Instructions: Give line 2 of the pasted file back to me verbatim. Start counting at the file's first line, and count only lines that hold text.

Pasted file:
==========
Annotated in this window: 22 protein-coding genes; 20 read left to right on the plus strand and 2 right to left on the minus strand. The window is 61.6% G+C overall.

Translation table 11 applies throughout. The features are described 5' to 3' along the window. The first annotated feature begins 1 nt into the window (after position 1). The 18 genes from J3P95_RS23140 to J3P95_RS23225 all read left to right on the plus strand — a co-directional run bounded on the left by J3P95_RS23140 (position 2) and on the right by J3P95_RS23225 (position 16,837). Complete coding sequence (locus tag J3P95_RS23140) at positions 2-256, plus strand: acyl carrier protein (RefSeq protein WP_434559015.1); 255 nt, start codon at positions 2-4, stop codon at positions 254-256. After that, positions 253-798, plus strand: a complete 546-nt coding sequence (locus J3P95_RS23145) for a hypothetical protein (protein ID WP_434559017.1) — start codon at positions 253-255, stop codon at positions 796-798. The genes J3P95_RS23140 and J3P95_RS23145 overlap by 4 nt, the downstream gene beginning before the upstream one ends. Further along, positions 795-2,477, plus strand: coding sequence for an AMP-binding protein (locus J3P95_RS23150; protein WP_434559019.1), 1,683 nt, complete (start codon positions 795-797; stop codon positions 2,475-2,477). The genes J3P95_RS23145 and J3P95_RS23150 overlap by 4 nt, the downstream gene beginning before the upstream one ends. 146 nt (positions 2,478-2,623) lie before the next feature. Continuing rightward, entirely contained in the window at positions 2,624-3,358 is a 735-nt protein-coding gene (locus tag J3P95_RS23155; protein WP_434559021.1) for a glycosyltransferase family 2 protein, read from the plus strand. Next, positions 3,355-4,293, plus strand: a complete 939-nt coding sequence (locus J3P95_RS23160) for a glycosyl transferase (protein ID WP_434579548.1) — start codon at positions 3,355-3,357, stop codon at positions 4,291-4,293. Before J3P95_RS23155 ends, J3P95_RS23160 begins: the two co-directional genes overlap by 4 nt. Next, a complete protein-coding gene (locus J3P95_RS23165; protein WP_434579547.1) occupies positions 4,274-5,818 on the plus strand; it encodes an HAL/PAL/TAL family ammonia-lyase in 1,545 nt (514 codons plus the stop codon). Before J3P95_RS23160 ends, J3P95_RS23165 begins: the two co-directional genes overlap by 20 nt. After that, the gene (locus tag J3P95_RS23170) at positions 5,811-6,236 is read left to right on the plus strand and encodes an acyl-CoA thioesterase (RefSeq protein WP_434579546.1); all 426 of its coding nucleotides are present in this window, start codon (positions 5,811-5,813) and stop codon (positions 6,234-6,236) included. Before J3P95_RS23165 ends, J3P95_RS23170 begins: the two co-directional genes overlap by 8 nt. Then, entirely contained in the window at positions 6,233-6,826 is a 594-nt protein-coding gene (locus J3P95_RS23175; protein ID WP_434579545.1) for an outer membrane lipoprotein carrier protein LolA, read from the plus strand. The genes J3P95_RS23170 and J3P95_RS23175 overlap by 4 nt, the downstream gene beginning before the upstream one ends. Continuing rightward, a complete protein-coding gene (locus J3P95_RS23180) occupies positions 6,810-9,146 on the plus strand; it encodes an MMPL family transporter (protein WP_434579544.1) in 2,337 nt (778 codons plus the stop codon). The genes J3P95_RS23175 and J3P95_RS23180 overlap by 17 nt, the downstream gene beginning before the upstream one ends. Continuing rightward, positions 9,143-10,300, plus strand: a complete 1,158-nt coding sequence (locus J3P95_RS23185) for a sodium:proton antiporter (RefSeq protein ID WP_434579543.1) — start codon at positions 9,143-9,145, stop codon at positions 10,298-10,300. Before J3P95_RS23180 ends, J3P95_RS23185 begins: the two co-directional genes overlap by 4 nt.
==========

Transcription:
Translation table 11 applies throughout. The features are described 5' to 3' along the window. The first annotated feature begins 1 nt into the window (after position 1). The 18 genes from J3P95_RS23140 to J3P95_RS23225 all read left to right on the plus strand — a co-directional run bounded on the left by J3P95_RS23140 (position 2) and on the right by J3P95_RS23225 (position 16,837). Complete coding sequence (locus tag J3P95_RS23140) at positions 2-256, plus strand: acyl carrier protein (RefSeq protein WP_434559015.1); 255 nt, start codon at positions 2-4, stop codon at positions 254-256. After that, positions 253-798, plus strand: a complete 546-nt coding sequence (locus J3P95_RS23145) for a hypothetical protein (protein ID WP_434559017.1) — start codon at positions 253-255, stop codon at positions 796-798. The genes J3P95_RS23140 and J3P95_RS23145 overlap by 4 nt, the downstream gene beginning before the upstream one ends. Further along, positions 795-2,477, plus strand: coding sequence for an AMP-binding protein (locus J3P95_RS23150; protein WP_434559019.1), 1,683 nt, complete (start codon positions 795-797; stop codon positions 2,475-2,477). The genes J3P95_RS23145 and J3P95_RS23150 overlap by 4 nt, the downstream gene beginning before the upstream one ends. 146 nt (positions 2,478-2,623) lie before the next feature. Continuing rightward, entirely contained in the window at positions 2,624-3,358 is a 735-nt protein-coding gene (locus tag J3P95_RS23155; protein WP_434559021.1) for a glycosyltransferase family 2 protein, read from the plus strand. Next, positions 3,355-4,293, plus strand: a complete 939-nt coding sequence (locus J3P95_RS23160) for a glycosyl transferase (protein ID WP_434579548.1) — start codon at positions 3,355-3,357, stop codon at positions 4,291-4,293. Before J3P95_RS23155 ends, J3P95_RS23160 begins: the two co-directional genes overlap by 4 nt. Next, a complete protein-coding gene (locus J3P95_RS23165; protein WP_434579547.1) occupies positions 4,274-5,818 on the plus strand; it encodes an HAL/PAL/TAL family ammonia-lyase in 1,545 nt (514 codons plus the stop codon). Before J3P95_RS23160 ends, J3P95_RS23165 begins: the two co-directional genes overlap by 20 nt. After that, the gene (locus tag J3P95_RS23170) at positions 5,811-6,236 is read left to right on the plus strand and encodes an acyl-CoA thioesterase (RefSeq protein WP_434579546.1); all 426 of its coding nucleotides are present in this window, start codon (positions 5,811-5,813) and stop codon (positions 6,234-6,236) included. Before J3P95_RS23165 ends, J3P95_RS23170 begins: the two co-directional genes overlap by 8 nt. Then, entirely contained in the window at positions 6,233-6,826 is a 594-nt protein-coding gene (locus J3P95_RS23175; protein ID WP_434579545.1) for an outer membrane lipoprotein carrier protein LolA, read from the plus strand. The genes J3P95_RS23170 and J3P95_RS23175 overlap by 4 nt, the downstream gene beginning before the upstream one ends. Continuing rightward, a complete protein-coding gene (locus J3P95_RS23180) occupies positions 6,810-9,146 on the plus strand; it encodes an MMPL family transporter (protein WP_434579544.1) in 2,337 nt (778 codons plus the stop codon). The genes J3P95_RS23175 and J3P95_RS23180 overlap by 17 nt, the downstream gene beginning before the upstream one ends. Continuing rightward, positions 9,143-10,300, plus strand: a complete 1,158-nt coding sequence (locus J3P95_RS23185) for a sodium:proton antiporter (RefSeq protein ID WP_434579543.1) — start codon at positions 9,143-9,145, stop codon at positions 10,298-10,300. Before J3P95_RS23180 ends, J3P95_RS23185 begins: the two co-directional genes overlap by 4 nt.